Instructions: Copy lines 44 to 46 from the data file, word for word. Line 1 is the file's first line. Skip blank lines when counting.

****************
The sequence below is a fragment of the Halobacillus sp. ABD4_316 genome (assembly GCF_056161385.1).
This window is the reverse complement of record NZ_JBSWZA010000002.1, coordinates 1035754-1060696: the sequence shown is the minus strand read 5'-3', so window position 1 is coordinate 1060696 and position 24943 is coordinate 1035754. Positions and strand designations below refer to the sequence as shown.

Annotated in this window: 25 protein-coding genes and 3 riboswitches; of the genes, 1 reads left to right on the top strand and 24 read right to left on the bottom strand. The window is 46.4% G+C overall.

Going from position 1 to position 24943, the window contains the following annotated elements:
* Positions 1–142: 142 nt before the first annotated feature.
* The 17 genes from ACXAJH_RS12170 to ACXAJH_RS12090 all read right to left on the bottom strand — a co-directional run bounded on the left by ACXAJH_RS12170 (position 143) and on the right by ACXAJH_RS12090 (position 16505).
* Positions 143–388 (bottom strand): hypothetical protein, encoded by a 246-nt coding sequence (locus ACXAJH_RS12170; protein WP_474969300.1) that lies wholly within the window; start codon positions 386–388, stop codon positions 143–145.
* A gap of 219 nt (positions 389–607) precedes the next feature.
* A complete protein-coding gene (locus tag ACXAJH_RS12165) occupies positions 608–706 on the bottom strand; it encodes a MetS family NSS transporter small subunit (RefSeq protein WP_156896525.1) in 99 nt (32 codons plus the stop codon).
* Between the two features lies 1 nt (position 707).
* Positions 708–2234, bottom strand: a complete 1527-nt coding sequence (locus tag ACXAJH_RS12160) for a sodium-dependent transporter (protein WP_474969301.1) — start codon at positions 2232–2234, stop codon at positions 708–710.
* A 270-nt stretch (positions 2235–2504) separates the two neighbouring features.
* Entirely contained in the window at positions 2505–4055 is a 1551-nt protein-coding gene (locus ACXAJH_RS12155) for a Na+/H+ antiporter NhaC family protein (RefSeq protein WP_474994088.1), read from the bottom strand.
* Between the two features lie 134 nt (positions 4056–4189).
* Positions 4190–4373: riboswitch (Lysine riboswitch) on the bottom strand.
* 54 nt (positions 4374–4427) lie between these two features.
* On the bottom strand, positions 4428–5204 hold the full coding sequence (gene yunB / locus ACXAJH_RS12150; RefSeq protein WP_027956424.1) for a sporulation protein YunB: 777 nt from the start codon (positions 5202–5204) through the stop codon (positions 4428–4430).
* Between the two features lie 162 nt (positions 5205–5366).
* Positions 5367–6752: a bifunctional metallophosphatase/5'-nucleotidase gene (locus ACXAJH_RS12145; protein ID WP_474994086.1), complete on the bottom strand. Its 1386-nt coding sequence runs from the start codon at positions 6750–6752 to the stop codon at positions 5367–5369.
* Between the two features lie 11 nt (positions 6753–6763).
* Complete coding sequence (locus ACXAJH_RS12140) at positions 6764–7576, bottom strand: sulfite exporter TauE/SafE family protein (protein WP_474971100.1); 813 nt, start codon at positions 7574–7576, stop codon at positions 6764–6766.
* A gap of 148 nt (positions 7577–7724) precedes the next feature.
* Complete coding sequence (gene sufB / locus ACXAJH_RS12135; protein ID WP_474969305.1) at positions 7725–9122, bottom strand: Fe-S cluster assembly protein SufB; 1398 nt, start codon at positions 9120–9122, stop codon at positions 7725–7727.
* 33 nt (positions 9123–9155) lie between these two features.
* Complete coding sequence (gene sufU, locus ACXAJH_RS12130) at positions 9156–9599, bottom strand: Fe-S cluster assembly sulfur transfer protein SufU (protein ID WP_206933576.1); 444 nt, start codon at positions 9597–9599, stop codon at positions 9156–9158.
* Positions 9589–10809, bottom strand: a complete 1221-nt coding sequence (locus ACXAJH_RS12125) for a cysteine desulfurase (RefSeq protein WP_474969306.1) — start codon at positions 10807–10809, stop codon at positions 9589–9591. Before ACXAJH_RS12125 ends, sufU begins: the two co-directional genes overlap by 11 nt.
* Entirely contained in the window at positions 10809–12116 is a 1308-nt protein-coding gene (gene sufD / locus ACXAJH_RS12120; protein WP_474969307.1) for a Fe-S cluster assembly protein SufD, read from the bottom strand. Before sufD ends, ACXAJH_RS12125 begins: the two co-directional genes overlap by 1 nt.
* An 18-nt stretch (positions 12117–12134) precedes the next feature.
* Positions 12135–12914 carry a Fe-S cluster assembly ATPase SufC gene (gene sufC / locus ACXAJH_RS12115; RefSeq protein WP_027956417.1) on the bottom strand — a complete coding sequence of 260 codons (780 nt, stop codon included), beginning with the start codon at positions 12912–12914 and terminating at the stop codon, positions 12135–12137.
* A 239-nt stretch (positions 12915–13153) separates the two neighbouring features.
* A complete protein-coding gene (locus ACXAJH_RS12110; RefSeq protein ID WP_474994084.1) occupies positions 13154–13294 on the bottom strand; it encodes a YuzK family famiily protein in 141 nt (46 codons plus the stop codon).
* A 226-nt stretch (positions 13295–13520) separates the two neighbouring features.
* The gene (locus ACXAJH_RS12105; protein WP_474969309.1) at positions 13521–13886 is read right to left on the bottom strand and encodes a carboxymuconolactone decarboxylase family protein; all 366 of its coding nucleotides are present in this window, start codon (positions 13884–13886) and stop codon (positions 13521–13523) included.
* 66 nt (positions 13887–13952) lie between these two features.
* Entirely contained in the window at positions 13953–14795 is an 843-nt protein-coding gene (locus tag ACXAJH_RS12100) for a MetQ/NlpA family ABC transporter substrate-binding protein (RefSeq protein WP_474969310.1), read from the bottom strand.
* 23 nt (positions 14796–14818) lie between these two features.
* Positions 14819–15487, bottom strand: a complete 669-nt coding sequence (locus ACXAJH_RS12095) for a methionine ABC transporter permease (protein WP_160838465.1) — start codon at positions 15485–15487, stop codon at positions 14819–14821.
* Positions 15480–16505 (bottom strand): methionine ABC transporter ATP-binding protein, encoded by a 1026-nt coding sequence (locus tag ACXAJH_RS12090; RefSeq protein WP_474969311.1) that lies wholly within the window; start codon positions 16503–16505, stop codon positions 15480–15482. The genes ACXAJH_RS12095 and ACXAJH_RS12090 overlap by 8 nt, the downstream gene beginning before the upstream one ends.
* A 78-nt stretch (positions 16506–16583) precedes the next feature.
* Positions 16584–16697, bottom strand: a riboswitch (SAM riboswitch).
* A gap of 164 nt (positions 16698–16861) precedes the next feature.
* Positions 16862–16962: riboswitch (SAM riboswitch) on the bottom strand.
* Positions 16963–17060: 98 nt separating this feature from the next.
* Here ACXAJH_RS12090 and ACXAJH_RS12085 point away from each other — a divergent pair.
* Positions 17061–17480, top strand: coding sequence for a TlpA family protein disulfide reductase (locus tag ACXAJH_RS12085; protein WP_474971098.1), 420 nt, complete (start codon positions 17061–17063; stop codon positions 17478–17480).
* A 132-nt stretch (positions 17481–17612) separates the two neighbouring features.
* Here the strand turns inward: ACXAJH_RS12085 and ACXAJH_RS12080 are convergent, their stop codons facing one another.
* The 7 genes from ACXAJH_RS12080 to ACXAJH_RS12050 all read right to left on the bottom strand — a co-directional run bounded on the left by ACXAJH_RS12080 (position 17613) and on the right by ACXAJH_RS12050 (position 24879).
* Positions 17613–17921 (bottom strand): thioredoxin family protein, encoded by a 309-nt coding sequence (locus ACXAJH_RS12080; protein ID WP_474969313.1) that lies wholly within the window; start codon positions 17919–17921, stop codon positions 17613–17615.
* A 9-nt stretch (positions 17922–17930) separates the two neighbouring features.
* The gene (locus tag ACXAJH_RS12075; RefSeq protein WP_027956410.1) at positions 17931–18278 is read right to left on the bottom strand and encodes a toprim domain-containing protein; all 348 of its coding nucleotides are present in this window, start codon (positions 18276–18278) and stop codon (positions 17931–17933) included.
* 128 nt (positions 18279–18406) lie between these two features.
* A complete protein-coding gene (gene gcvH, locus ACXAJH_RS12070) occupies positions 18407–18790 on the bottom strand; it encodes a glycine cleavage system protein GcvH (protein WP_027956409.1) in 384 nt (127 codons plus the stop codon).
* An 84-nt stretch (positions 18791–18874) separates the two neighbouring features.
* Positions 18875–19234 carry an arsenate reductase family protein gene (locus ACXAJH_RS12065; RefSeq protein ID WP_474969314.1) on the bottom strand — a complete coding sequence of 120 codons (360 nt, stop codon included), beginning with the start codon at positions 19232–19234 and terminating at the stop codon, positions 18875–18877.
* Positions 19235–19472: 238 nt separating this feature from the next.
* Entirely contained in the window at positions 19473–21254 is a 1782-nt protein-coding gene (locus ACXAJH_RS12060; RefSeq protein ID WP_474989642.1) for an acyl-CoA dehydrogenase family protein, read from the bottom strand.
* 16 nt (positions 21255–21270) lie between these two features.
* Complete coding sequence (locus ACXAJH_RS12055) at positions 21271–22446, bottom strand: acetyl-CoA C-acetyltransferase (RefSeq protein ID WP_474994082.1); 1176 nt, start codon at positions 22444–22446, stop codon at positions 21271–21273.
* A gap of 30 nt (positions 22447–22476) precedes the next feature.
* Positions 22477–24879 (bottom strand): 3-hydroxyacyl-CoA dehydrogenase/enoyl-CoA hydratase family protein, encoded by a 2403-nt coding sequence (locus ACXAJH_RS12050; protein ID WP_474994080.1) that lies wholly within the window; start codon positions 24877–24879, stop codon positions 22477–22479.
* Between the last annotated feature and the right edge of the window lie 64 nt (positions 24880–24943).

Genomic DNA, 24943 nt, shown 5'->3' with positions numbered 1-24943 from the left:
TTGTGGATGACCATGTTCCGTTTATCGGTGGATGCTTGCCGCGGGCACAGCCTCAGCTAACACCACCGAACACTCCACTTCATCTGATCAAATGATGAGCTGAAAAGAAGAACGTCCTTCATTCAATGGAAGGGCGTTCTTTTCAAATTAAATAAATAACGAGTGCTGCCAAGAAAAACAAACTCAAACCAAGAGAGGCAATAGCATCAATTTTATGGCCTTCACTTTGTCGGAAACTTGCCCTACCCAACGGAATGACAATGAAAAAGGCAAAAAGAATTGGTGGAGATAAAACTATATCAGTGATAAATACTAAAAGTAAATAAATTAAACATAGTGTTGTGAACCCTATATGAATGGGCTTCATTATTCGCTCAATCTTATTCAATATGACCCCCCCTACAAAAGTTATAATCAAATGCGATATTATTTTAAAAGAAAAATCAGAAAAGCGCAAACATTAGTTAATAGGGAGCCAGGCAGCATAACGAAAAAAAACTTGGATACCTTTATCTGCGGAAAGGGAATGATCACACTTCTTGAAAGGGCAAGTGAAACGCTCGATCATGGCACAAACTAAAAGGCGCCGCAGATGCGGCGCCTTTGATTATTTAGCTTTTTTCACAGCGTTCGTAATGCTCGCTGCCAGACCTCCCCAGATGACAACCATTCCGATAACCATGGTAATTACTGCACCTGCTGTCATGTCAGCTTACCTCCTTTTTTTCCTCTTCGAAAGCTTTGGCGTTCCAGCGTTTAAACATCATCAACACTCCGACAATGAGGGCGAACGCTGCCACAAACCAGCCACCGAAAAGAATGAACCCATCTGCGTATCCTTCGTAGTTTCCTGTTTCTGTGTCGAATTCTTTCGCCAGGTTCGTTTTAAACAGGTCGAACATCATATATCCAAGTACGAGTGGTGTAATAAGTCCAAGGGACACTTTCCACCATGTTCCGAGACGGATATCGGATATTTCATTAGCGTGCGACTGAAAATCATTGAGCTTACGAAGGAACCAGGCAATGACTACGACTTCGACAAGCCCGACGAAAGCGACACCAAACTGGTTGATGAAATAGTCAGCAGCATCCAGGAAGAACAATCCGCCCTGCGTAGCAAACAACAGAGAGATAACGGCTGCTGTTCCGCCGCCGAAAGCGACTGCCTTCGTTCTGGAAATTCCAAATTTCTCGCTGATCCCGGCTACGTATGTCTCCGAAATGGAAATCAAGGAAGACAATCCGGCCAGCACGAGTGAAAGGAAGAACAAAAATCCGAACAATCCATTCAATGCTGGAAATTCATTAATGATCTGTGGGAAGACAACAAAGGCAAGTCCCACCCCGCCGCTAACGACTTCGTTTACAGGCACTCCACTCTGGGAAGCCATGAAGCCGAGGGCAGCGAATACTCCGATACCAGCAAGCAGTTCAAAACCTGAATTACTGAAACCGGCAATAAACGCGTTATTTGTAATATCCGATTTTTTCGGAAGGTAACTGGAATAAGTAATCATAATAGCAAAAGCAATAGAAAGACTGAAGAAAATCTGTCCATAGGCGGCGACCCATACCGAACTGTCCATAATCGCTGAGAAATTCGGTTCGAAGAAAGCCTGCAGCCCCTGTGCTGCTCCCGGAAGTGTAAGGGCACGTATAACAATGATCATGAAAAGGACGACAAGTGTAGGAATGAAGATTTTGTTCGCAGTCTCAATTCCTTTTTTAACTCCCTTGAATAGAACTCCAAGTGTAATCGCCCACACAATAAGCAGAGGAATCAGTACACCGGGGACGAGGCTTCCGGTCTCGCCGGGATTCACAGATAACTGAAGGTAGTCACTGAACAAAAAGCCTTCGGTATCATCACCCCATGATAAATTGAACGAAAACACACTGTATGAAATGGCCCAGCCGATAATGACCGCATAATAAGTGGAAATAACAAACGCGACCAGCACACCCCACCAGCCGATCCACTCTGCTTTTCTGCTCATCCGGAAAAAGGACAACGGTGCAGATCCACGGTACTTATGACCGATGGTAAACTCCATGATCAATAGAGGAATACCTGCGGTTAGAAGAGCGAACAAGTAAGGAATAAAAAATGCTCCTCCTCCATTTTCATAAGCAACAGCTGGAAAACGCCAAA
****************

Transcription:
* Here ACXAJH_RS12090 and ACXAJH_RS12085 point away from each other — a divergent pair.
* Positions 17061–17480, top strand: coding sequence for a TlpA family protein disulfide reductase (locus tag ACXAJH_RS12085; protein WP_474971098.1), 420 nt, complete (start codon positions 17061–17063; stop codon positions 17478–17480).
* A 132-nt stretch (positions 17481–17612) separates the two neighbouring features.